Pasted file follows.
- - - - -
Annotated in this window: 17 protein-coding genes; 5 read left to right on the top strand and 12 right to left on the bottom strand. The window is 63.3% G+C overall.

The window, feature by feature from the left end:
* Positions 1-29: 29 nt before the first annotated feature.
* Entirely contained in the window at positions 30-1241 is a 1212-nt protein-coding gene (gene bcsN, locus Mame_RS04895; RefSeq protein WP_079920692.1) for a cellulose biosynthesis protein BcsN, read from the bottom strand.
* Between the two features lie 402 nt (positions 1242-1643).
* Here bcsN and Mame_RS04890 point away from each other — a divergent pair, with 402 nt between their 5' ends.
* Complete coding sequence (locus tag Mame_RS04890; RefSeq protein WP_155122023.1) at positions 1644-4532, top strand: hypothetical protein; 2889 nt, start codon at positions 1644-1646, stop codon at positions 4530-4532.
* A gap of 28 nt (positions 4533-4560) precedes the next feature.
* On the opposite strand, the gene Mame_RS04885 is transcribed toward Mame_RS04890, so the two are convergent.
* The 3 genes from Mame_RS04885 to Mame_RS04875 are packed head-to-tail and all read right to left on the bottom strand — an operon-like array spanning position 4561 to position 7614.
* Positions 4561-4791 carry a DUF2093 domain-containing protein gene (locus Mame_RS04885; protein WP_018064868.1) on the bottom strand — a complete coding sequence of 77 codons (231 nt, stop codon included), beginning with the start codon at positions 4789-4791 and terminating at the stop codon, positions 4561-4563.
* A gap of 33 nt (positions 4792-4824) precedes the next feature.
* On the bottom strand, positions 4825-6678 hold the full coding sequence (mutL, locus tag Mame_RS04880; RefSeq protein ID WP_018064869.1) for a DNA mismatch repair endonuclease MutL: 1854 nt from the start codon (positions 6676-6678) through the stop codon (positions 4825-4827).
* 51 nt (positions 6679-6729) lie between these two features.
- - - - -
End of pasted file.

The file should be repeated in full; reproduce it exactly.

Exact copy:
Annotated in this window: 17 protein-coding genes; 5 read left to right on the top strand and 12 right to left on the bottom strand. The window is 63.3% G+C overall.

The window, feature by feature from the left end:
* Positions 1-29: 29 nt before the first annotated feature.
* Entirely contained in the window at positions 30-1241 is a 1212-nt protein-coding gene (gene bcsN, locus Mame_RS04895; RefSeq protein WP_079920692.1) for a cellulose biosynthesis protein BcsN, read from the bottom strand.
* Between the two features lie 402 nt (positions 1242-1643).
* Here bcsN and Mame_RS04890 point away from each other — a divergent pair, with 402 nt between their 5' ends.
* Complete coding sequence (locus tag Mame_RS04890; RefSeq protein WP_155122023.1) at positions 1644-4532, top strand: hypothetical protein; 2889 nt, start codon at positions 1644-1646, stop codon at positions 4530-4532.
* A gap of 28 nt (positions 4533-4560) precedes the next feature.
* On the opposite strand, the gene Mame_RS04885 is transcribed toward Mame_RS04890, so the two are convergent.
* The 3 genes from Mame_RS04885 to Mame_RS04875 are packed head-to-tail and all read right to left on the bottom strand — an operon-like array spanning position 4561 to position 7614.
* Positions 4561-4791 carry a DUF2093 domain-containing protein gene (locus Mame_RS04885; protein WP_018064868.1) on the bottom strand — a complete coding sequence of 77 codons (231 nt, stop codon included), beginning with the start codon at positions 4789-4791 and terminating at the stop codon, positions 4561-4563.
* A gap of 33 nt (positions 4792-4824) precedes the next feature.
* On the bottom strand, positions 4825-6678 hold the full coding sequence (mutL, locus tag Mame_RS04880; RefSeq protein ID WP_018064869.1) for a DNA mismatch repair endonuclease MutL: 1854 nt from the start codon (positions 6676-6678) through the stop codon (positions 4825-4827).
* 51 nt (positions 6679-6729) lie between these two features.